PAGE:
5.10. Staff time and workload, and reduction in other services/resources were seen as the main factors limiting progress in closing the poverty-related attainment gap. Each were mentioned by 44% of respondents. Other commonly mentioned factors included staffing resources and recruitment, level of PEF received and staff absences.
5.11. Survey results indicated some variation across respondent groups in the barriers seen as limiting progress. For example, primary schools were more likely to mention staff absences as a barrier, while secondary schools were more likely to mention staffing resources and recruitment. Staff absences were also a key barrier for schools with a higher PEF allocation, while the level of PEF received was the second most commonly mentioned barrier for schools with a lower allocation.
5.12. Follow-up qualitative feedback was consistent with survey findings in relation to the factors seen as limiting schools' progress in closing the poverty-related gap.
5.13. In particular, follow-up participants referred to ongoing reduction in wider school resourcing as limiting the extent to which ASF support has enabled them to make 'additional' progress. Participants also suggested that schools are limited in the impact they can deliver for pupils, and that investment to close the poverty-related gap in schools must be supported by wider investment in communities and families. This was in terms of improving quality of life and experiences for pupils outside school, but also building more positive attitudes towards education and raising aspirations.
"We expect overall attainment figures to continue to change and have already seen lots of other positive impacts. But I am sceptical about 'sustainability as many real issues still remain within education in Scotland in terms of cutbacks in resources, staffing and workload. Communities and families need to be given funding and resources too - the issue will not be solved until schools, communities and government work together."
5.14. The survey included a series of questions to explore headteachers' views on the sustainability of their approach to closing the poverty-related attainment gap. This included whether headteachers felt any improvement achieved to date would be sustainable beyond the years of funding, and whether they expected the focus on closing the poverty-related attainment gap to be sustainable beyond funding.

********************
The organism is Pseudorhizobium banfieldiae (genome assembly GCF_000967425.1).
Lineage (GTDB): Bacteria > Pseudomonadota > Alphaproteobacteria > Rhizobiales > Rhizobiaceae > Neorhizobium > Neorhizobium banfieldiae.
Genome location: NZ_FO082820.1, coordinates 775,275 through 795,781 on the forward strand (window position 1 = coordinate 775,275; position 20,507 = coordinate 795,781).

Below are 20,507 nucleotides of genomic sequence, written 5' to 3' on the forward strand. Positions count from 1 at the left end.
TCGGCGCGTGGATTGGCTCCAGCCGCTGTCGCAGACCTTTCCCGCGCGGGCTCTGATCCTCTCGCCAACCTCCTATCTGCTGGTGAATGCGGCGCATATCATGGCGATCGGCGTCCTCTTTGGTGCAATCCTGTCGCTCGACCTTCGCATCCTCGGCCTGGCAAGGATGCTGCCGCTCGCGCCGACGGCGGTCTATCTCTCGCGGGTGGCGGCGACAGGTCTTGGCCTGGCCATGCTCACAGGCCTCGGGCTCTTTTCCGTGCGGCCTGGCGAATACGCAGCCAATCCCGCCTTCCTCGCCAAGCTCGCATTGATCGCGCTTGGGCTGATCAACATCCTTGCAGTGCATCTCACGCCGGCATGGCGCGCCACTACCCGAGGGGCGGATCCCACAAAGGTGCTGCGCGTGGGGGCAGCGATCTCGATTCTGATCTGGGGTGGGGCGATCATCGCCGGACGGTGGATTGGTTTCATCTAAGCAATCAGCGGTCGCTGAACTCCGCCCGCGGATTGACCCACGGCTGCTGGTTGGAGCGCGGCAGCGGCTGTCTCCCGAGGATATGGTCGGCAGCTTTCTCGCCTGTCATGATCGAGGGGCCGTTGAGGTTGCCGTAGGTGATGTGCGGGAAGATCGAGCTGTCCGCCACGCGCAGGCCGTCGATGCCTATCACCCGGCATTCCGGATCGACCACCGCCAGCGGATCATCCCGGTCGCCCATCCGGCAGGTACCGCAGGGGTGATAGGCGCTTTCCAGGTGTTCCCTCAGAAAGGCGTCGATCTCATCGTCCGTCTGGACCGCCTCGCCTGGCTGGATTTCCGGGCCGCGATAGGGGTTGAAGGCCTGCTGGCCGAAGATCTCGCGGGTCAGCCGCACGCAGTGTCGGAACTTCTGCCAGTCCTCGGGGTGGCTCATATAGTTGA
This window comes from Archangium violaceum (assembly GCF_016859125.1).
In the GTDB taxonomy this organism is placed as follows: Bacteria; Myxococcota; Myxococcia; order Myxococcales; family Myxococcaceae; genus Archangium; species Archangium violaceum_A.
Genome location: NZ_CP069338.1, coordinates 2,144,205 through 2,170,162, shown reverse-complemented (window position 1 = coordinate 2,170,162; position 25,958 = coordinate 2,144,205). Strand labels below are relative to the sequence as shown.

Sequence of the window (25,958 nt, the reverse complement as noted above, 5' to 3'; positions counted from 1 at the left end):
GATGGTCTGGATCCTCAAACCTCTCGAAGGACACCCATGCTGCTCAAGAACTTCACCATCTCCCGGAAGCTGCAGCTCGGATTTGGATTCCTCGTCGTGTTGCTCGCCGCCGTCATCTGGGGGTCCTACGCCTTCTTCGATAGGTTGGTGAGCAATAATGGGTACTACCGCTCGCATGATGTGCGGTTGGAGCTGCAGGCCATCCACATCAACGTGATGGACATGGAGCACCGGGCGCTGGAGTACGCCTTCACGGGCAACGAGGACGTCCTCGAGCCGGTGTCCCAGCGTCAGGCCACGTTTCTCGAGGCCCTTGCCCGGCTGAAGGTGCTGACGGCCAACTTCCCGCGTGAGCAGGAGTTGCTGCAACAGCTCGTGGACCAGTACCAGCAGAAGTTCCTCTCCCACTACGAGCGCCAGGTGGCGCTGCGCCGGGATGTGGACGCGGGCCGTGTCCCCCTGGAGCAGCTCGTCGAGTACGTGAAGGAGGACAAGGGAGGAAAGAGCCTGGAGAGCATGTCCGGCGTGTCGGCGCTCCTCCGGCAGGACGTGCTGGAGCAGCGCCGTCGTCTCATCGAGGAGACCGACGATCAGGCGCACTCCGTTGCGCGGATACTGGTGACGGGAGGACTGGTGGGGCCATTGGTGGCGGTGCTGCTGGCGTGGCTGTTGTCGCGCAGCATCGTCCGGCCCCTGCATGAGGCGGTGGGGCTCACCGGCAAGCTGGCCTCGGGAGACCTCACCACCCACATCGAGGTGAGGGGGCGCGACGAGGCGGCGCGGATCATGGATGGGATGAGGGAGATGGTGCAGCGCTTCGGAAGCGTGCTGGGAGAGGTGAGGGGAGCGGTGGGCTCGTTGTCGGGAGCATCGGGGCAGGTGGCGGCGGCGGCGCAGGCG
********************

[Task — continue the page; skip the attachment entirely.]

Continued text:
5.15. Around 2 in 5 (41%) survey respondents expected that ASF supported improvement will be sustainable beyond the years of funding. This represented a 17-point reduction from the 2017 survey; from 58% in 2017, to 42% in 2018 and 41% in 2019. There has been a corresponding 17-point increase in the proportion who feel that impacts will not be sustainable.
5.16. Survey findings also suggested a correlation between views on sustainability and perceived improvement to date. Those who had seen improvement to date in the poverty-related attainment gap were statistically significantly more likely to expect improvements to be sustainable beyond funding.
5.17. In addition to sustainability of progress made to date, the survey also asked about sustainability of the focus on closing the poverty-related attainment gap. Around 2 in 5 expected the focus to be sustainable to a 'great' or 'moderate' extent (41%). A further 43% felt that the focus on closing the gap may be sustainable 'to some extent', and 15% felt that the focus would not be sustainable.
5.18. Survey results suggested that Schools Programme schools were more positive than others on the sustainability of the focus on closing the gap (as was the case for sustainability of progress to date). There was also considerable overlap between headteachers who felt that progress achieved to date would be sustainable, and those who felt that the focus on closing the poverty-related attainment gap within their school would be sustainable. A little more than half (53%) expected progress and/or the focus on closing the gap to be sustainable beyond funding.